Daylight Saving Time Saves No Student From Sleep-Deprivation

Daylight Saving Time, a practice started during World War I to minimize artificial lighting use, has become an outdated system that burdens more than it benefits. Despite positive claims that it increases productivity, DST has become an issue, depriving sleep from already exhausted students, causing health issues and saving no energy. 

With overwhelming assignments, tests and projects, many students often work into their sleeping time. However, even more of their sleeping time is reduced when DST disrupts their natural sleeping cycle.

Our data indicate that people tend to utilize the extra hour in phase delays for waking activity rather than for sleep.”

— Michigan State University

According to a study conducted by Michigan State University,  individuals tend to sleep less during the week of the time change, because the body experiences symptoms resembling jet lag.

“People tend to sleep 40 min less following phase advances as compared with all other non phase change days,” Michigan State University wrote. “Our data indicate that people tend to utilize the extra hour in phase delays for waking activity rather than for sleep.”

Lack of sleep also contributes to health issues, especially if the body’s natural sleeping cycle is disturbed twice a year. 

In a Daily New York Times article, Dr. Shelby Harris, director of Behavioral Sleep Medicine Program, acknowledges that changing of the body’s clock just by an hour can throw off hormones and cause “cluster headaches,” the “sudden, severe, headaches” described by the National Institutes of Health as “one of the most painful conditions known to man.”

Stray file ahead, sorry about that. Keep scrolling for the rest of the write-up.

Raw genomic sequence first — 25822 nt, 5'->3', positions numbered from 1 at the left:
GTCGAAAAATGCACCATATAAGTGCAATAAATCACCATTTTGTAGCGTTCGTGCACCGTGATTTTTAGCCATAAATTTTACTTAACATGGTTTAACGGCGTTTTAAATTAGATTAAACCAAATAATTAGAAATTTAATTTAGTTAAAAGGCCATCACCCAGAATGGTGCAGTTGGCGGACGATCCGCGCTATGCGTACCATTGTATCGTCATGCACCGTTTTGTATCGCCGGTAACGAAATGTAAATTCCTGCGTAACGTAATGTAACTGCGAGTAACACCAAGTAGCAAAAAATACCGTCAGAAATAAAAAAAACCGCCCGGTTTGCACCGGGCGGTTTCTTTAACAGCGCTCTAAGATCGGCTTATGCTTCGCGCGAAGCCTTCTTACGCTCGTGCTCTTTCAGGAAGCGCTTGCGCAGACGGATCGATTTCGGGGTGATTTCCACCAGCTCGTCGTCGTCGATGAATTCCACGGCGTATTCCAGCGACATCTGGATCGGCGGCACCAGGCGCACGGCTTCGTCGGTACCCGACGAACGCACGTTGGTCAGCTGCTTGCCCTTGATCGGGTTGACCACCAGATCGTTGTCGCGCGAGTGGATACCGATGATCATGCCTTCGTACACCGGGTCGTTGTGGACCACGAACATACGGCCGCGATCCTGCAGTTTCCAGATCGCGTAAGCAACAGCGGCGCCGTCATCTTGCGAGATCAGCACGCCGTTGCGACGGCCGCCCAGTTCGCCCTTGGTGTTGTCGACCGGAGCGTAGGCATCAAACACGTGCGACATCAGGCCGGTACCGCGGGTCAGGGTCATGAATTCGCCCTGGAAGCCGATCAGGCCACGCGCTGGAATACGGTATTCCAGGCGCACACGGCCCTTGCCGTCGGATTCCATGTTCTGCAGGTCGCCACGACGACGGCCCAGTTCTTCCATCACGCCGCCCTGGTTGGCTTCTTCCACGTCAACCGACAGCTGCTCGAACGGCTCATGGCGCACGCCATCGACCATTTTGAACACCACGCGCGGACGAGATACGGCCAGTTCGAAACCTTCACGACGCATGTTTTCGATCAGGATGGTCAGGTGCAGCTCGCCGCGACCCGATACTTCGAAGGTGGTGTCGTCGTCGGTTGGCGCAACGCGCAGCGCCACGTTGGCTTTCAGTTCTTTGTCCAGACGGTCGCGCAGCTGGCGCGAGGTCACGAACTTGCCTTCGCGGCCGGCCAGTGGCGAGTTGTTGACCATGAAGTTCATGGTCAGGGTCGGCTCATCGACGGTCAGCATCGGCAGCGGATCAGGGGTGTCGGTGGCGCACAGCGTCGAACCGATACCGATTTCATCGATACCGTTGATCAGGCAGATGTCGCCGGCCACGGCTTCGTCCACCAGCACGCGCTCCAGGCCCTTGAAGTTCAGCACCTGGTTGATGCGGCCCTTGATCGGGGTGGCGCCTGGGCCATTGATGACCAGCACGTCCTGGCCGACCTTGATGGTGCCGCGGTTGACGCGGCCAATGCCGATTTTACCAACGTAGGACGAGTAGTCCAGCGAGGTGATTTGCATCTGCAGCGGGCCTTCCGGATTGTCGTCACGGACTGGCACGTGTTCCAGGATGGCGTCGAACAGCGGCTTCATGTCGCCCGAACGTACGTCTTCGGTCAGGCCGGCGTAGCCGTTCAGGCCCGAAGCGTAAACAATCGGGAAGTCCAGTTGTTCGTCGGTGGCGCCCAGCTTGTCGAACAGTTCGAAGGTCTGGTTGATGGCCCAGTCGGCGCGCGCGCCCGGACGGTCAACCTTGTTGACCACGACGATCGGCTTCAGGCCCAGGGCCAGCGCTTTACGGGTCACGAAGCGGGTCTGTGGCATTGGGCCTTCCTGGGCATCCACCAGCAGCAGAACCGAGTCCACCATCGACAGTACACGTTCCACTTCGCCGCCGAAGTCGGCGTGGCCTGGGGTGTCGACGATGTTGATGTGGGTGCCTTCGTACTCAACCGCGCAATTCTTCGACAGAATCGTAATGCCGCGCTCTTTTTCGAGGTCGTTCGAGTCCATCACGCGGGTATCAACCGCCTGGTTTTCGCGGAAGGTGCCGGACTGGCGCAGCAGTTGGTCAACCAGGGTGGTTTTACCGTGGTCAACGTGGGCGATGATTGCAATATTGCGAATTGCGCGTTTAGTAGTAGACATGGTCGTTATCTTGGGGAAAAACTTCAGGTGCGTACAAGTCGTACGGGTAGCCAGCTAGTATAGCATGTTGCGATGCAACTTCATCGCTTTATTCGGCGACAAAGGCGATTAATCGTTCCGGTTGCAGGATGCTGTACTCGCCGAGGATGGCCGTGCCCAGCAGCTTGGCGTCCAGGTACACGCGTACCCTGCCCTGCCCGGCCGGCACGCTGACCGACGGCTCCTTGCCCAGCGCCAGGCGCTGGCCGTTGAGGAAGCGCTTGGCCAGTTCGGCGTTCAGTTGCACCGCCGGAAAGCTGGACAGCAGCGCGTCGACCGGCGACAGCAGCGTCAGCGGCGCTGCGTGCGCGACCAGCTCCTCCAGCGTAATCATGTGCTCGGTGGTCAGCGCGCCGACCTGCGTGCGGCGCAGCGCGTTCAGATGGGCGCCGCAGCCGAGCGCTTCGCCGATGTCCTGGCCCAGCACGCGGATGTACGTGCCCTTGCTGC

As sleep deprivation can affect daily behavior for several weeks, this change can also decrease productivity, contradicting the commonly believed claim that DST increases productivity from longer exposure to daylight.

“The consequence of [DST] is that the majority of the population has drastically decreased productivity, decreased quality of life, increasing susceptibility to illness, and is just plain tired,” German chronobiologist Dr. Till Roenneberg said in an interview with National Geographic.

Health issues are not the only problems caused by DST. Contrary to the initial purpose to save energy in the early 1900s, DST now serves as an ineffective energy-conservation solution due to how the system stimulates greater heating costs in the mornings and increased use of air-conditioners from hot afternoons.

According to a study from University of California, Santa Barbara, professor Matthew Kotchen and PhD student Laura E. Grant states DST increases residential electricity demand because “in hot periods daylight saving time means air conditioners tend to be run more when people arrive home from work, while in cooler periods more heating is used.” This was not an issue during the first implication of the system because not as many people used air conditioning devices.  

DST defeats the original purpose and has become a burden fatiguing students with health problems and productivity issues. CA voters have already approved of eliminating DST in 2019, but the idea still requires a two-thirds majority vote from the state legislature and then an approval from congress. Although it may be difficult to eliminate the long-standing regulation, there must be serious consideration put in by the California state legislature and congress in order to get rid of the ineffective law.

Students can email district representatives and senators to push for a change. Examples would include senator John Moorlach, representative of parts of Orange County in the California State Senate, as well as Steven Choi, Irvine’s representative for the state house. The steps students can take to eliminate DST may be small, but persistence over time can play a role in removing this cumbersome procedure.